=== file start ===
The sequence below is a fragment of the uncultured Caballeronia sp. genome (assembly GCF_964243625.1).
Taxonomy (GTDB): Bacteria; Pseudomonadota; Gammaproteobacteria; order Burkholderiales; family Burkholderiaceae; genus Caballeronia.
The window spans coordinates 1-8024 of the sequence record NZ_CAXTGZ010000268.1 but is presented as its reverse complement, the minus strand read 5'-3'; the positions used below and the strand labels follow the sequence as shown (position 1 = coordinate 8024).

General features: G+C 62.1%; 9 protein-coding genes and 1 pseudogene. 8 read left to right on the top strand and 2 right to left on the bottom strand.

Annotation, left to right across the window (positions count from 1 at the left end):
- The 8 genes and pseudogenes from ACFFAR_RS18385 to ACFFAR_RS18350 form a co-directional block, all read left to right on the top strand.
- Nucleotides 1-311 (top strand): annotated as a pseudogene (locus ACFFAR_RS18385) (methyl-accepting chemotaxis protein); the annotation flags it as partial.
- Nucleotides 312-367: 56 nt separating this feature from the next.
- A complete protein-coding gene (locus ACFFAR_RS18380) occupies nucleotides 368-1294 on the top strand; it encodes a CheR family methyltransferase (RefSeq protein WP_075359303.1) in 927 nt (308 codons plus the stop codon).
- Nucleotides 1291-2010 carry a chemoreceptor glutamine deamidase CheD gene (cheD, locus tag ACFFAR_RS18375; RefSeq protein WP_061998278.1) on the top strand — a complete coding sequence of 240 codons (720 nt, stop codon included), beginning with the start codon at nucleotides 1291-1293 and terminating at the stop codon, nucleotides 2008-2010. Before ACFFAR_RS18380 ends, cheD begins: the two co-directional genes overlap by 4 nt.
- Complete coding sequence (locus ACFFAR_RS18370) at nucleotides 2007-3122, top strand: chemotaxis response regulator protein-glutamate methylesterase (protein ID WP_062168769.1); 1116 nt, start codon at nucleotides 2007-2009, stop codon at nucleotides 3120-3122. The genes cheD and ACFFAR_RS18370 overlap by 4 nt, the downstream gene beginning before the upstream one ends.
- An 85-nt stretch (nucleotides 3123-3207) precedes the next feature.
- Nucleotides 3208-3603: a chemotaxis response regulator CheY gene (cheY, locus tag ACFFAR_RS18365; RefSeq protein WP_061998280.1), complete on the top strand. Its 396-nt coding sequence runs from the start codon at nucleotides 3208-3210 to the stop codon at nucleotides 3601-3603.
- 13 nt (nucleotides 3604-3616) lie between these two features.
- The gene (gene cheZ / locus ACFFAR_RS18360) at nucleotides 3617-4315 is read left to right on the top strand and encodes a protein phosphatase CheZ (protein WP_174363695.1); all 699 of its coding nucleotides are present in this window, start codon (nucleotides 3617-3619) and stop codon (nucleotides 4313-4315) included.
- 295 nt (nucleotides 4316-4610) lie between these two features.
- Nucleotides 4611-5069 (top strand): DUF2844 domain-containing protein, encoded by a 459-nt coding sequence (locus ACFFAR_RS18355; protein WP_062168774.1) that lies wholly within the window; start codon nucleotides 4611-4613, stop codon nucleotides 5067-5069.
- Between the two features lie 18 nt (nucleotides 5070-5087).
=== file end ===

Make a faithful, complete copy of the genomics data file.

The sequence below is a fragment of the uncultured Caballeronia sp. genome (assembly GCF_964243625.1).
Taxonomy (GTDB): Bacteria; Pseudomonadota; Gammaproteobacteria; order Burkholderiales; family Burkholderiaceae; genus Caballeronia.
The window spans coordinates 1-8024 of the sequence record NZ_CAXTGZ010000268.1 but is presented as its reverse complement, the minus strand read 5'-3'; the positions used below and the strand labels follow the sequence as shown (position 1 = coordinate 8024).

General features: G+C 62.1%; 9 protein-coding genes and 1 pseudogene. 8 read left to right on the top strand and 2 right to left on the bottom strand.

Annotation, left to right across the window (positions count from 1 at the left end):
- The 8 genes and pseudogenes from ACFFAR_RS18385 to ACFFAR_RS18350 form a co-directional block, all read left to right on the top strand.
- Nucleotides 1-311 (top strand): annotated as a pseudogene (locus ACFFAR_RS18385) (methyl-accepting chemotaxis protein); the annotation flags it as partial.
- Nucleotides 312-367: 56 nt separating this feature from the next.
- A complete protein-coding gene (locus ACFFAR_RS18380) occupies nucleotides 368-1294 on the top strand; it encodes a CheR family methyltransferase (RefSeq protein WP_075359303.1) in 927 nt (308 codons plus the stop codon).
- Nucleotides 1291-2010 carry a chemoreceptor glutamine deamidase CheD gene (cheD, locus tag ACFFAR_RS18375; RefSeq protein WP_061998278.1) on the top strand — a complete coding sequence of 240 codons (720 nt, stop codon included), beginning with the start codon at nucleotides 1291-1293 and terminating at the stop codon, nucleotides 2008-2010. Before ACFFAR_RS18380 ends, cheD begins: the two co-directional genes overlap by 4 nt.
- Complete coding sequence (locus ACFFAR_RS18370) at nucleotides 2007-3122, top strand: chemotaxis response regulator protein-glutamate methylesterase (protein ID WP_062168769.1); 1116 nt, start codon at nucleotides 2007-2009, stop codon at nucleotides 3120-3122. The genes cheD and ACFFAR_RS18370 overlap by 4 nt, the downstream gene beginning before the upstream one ends.
- An 85-nt stretch (nucleotides 3123-3207) precedes the next feature.
- Nucleotides 3208-3603: a chemotaxis response regulator CheY gene (cheY, locus tag ACFFAR_RS18365; RefSeq protein WP_061998280.1), complete on the top strand. Its 396-nt coding sequence runs from the start codon at nucleotides 3208-3210 to the stop codon at nucleotides 3601-3603.
- 13 nt (nucleotides 3604-3616) lie between these two features.
- The gene (gene cheZ / locus ACFFAR_RS18360) at nucleotides 3617-4315 is read left to right on the top strand and encodes a protein phosphatase CheZ (protein WP_174363695.1); all 699 of its coding nucleotides are present in this window, start codon (nucleotides 3617-3619) and stop codon (nucleotides 4313-4315) included.
- 295 nt (nucleotides 4316-4610) lie between these two features.
- Nucleotides 4611-5069 (top strand): DUF2844 domain-containing protein, encoded by a 459-nt coding sequence (locus ACFFAR_RS18355; protein WP_062168774.1) that lies wholly within the window; start codon nucleotides 4611-4613, stop codon nucleotides 5067-5069.
- Between the two features lie 18 nt (nucleotides 5070-5087).